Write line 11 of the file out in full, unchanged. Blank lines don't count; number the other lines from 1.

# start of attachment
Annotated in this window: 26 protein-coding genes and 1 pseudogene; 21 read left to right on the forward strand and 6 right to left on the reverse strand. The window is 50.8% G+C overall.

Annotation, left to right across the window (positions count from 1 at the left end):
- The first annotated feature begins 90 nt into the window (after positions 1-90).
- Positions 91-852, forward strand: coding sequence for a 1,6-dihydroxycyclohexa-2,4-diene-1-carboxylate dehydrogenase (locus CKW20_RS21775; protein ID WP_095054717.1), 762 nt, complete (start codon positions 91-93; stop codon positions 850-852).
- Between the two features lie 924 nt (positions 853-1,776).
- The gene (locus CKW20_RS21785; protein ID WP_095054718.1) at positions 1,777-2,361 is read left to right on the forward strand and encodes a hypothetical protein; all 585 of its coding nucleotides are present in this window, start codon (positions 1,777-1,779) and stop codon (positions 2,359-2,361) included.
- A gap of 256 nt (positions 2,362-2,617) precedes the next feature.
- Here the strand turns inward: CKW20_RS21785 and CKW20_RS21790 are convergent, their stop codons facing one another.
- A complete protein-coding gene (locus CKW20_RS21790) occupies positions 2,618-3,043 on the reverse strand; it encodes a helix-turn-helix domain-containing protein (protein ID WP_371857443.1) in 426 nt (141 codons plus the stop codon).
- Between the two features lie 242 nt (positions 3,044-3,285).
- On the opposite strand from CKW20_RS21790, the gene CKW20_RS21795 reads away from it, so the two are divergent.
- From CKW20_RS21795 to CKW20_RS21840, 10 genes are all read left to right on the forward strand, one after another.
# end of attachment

- On the opposite strand from CKW20_RS21790, the gene CKW20_RS21795 reads away from it, so the two are divergent.